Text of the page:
Logistics Jobs - Myths about Logistics Job Opportunities

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Although the logistics sector hires several million people across the country in a variety of positions, there are several misconceptions related to logistic jobs, the workings of logistics companies and the type of employment that they offer. If you are interested in supply chain jobs, here is separating the fact from the fiction about the industry, so that you can find your dream employment in the field.

Myth # 1: Logistics jobs are only open to transportation professionals

Logistics processes entail the strategic planning, implementation, and the control of the flow of goods including raw materials and finished products through the organization and from the manufacturing point to the consumers. The entire sequence of events calls for the expertise of a small army of white and blue collar workers with varying qualifications who together ensure that the goods make it to their destination with in the minimum amount of time, at the lowest possible cost and with the least amount of losses incurred on the way.



So, logistics jobs may encompass a myriad of responsibilities from warehousing to transportation and from delivery to customer support. To put it simply, the logistics department renders support to almost all other departments in an organization including purchasing and manufacturing, inventory management, transportation, material procurement, storage, distribution, information systems, order processing, sales and others. The logistics team helps to enhance the competitive edge of a company.

Myth # 2: The industry has no employment opportunities for people with a college degree

This is another common myth about logistics companies and supply chain jobs. The myriad of positions offered by the sector include drivers, pilots, supervisors, distribution managers, service managers, inventory analysts, warehousing managers, customer support executives, postal workers, logisticians and others.

While the skills needed to secure employment in the sector are position specific; typically, a person interested in the logistics sector will need a basic high school diploma with excellent interpersonal skills, critical thinking and problem solving abilities. A college education; usually a bachelor's degree or even a four year master's degree will be required for managerial and supervisory positions, while technical jobs in the sector will require at least an associate's degree with some form of relevant vocational certification.

Exposure to the latest technology used in the sector such as ERP (Enterprise Resource Management) and logistics specific information system will be an added bonus. Apart from technological skills, most logistics companies are very particular about hiring professionals with some form of customer service qualifications and experience. Any courses in management and/or customer care will further enhance a candidate's chances of securing employment in the logistics industry.

Myth # 3: Logistics professionals do not have scope for employment in any other sector

Logistics careers span across a wide spectrum of industries. While airlines, postal departments, the defense sector, railways, transportation and manufacturing companies are the largest hirers, other industries such as computers, shipping, freight, consumer durables etc also employ a sizeable number of logistics professionals.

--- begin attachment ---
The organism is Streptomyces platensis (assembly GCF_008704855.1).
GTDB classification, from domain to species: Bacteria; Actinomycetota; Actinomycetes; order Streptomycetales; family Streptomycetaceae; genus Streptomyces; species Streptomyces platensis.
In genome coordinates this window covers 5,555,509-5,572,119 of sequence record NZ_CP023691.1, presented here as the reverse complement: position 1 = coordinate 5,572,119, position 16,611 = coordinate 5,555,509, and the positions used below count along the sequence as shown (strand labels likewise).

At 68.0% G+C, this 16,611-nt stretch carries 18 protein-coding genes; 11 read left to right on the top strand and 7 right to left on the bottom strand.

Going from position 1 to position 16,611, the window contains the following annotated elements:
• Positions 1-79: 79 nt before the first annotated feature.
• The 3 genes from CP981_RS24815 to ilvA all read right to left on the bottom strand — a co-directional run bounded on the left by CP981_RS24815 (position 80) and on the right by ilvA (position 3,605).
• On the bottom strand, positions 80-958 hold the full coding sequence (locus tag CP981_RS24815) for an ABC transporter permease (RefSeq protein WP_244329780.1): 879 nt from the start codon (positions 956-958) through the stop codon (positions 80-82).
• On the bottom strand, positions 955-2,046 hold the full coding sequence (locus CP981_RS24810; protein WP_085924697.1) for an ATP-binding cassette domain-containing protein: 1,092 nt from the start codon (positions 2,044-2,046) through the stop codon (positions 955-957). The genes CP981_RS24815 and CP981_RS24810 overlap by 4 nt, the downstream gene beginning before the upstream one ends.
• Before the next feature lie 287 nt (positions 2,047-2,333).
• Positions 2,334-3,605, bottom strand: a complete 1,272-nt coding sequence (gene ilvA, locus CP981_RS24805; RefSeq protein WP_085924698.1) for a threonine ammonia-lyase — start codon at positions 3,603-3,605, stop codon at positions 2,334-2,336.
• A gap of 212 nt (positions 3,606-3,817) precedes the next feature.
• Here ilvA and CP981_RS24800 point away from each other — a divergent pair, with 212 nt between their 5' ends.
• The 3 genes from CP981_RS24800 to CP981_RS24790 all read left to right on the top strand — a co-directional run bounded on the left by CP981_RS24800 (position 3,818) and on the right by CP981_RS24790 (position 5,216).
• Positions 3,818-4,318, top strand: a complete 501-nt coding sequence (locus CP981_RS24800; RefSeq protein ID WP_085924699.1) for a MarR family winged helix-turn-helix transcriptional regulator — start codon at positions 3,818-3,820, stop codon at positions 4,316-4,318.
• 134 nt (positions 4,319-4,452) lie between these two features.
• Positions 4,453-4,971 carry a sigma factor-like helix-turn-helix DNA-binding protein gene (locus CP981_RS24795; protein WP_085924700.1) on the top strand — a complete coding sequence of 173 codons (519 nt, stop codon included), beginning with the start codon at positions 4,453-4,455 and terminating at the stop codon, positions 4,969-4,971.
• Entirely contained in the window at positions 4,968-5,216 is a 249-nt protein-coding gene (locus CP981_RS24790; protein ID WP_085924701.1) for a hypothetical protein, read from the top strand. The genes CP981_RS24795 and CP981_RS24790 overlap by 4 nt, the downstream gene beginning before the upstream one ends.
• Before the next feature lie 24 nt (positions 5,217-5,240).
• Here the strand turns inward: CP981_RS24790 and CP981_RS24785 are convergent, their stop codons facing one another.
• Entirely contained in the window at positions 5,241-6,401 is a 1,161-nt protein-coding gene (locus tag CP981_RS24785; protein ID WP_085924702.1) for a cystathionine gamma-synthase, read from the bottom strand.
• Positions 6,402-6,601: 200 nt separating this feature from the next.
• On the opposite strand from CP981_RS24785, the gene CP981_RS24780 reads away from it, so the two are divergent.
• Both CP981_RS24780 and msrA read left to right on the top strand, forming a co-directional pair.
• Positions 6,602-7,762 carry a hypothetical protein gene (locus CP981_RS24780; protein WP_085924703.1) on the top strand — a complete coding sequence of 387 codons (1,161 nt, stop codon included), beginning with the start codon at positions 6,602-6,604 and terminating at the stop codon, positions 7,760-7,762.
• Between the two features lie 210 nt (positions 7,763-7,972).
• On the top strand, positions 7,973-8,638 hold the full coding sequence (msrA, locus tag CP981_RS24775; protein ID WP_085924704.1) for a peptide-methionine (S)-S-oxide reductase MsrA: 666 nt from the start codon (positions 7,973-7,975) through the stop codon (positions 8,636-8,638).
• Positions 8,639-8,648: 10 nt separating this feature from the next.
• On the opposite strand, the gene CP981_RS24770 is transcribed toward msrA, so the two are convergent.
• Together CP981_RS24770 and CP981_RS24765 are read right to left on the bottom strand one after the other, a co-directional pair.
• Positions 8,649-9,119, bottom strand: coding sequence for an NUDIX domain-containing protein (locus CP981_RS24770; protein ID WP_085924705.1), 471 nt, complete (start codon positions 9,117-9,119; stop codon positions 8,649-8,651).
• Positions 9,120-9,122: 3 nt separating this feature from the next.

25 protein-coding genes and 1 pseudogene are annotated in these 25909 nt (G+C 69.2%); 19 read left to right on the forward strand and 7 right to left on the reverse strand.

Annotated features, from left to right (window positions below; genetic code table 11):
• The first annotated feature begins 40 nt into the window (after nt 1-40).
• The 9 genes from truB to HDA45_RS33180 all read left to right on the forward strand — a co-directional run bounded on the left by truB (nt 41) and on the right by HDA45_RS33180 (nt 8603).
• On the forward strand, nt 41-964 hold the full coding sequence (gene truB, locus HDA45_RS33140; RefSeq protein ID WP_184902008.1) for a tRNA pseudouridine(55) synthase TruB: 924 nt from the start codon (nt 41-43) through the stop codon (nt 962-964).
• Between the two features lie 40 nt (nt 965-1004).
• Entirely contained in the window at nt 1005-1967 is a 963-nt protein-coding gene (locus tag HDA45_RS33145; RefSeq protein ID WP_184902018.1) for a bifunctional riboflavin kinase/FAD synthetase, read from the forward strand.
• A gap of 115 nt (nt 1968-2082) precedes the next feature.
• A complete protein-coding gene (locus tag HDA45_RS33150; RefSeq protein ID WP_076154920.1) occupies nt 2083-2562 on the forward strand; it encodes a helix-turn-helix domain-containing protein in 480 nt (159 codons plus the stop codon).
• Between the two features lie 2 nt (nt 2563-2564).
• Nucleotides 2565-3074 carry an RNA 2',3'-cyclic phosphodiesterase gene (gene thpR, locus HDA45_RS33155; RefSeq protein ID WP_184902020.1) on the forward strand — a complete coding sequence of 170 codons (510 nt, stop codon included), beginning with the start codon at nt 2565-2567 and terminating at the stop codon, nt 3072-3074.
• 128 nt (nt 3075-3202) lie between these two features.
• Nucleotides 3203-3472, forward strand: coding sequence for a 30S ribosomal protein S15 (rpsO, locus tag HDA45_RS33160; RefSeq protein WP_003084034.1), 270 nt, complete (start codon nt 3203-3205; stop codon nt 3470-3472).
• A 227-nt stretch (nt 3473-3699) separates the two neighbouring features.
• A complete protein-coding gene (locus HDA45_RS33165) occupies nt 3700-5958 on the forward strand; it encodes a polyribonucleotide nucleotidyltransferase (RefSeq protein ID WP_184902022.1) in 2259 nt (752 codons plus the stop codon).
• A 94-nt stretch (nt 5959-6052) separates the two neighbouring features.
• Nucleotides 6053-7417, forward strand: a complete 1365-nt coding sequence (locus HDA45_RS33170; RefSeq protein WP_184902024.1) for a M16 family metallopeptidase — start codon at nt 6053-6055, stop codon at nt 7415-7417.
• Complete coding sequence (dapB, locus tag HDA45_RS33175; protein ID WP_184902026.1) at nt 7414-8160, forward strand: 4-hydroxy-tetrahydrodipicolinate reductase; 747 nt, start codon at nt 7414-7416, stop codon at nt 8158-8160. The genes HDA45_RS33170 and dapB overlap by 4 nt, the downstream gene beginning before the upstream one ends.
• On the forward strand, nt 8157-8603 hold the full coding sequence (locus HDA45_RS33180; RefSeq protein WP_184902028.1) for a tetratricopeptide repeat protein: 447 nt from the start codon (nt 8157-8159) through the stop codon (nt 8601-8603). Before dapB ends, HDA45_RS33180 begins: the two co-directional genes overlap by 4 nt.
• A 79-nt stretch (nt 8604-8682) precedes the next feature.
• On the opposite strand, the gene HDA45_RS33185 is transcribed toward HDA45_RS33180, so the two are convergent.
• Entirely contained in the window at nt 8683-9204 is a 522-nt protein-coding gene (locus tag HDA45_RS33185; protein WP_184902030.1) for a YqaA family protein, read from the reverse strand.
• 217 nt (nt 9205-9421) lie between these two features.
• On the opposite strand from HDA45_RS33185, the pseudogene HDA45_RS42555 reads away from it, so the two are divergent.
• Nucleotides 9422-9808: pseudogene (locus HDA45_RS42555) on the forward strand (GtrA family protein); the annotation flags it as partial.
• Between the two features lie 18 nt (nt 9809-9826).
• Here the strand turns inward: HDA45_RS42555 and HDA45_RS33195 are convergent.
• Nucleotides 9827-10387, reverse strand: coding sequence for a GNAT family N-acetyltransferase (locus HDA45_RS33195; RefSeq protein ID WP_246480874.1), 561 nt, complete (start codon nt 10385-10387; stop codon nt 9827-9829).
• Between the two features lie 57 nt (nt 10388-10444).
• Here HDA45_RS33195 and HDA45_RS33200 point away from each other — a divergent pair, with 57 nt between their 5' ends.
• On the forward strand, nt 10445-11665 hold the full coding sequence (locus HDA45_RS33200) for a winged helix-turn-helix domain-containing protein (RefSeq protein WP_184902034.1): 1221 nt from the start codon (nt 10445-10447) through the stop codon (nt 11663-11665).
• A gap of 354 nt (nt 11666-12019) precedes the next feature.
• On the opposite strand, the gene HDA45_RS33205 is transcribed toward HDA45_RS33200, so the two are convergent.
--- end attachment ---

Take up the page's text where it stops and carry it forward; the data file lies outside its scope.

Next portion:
Myth # 4: The jobs involve a lot of moving around

Although some jobs in the logistics sector do involve a lot of moving around, these are primarily positions in the transportation department. The sector also offers innumerable positions that entail working in an office environment such as supervisory jobs and analytical positions. You can also choose to work in the warehousing sub department.

Myth # 5: It can be difficult to get a job in logistics

People interested in logistics careers will find that while positions in small companies will entail a plethora of responsibilities including storage, warehousing transportation, freighting, distribution, delivery, customer service etc, larger organizations will have positions in specific divisions of the logistics department.

When looking for logistics jobs it is essential to plan early on and take courses in management, logistics, customer service, etc at the graduate level. You can then follow this with an industry specific master's degree. As part of the logistics team, you will be expected to stay abreast of the latest technologies used in the sector. So, when applying for a job, create a resume that not only lists your qualifications and experience but also your awareness of the current industry trends.

Attending seminars on logistics is a wonderful way to increase your knowledge and build important contacts. Get in touch with manufacturing firms in your area and inquire about openings in their logistics division.

Another option is to look online; there are many jobs sites which are dedicated to offering logistics listings across the country in various industrial sectors.

There are innumerable logistics jobs to suit the educational qualifications and experience of different professionals. Most logistics companies offer lucrative job prospects with good scope for progress. So, if you are looking for supply chain jobs, visit LogisticsCrossing.com; the site has thousands of listings across the country. The best part is that the site offers a FREE trial, so sign up TODAY to avail the benefits of this opportunity.
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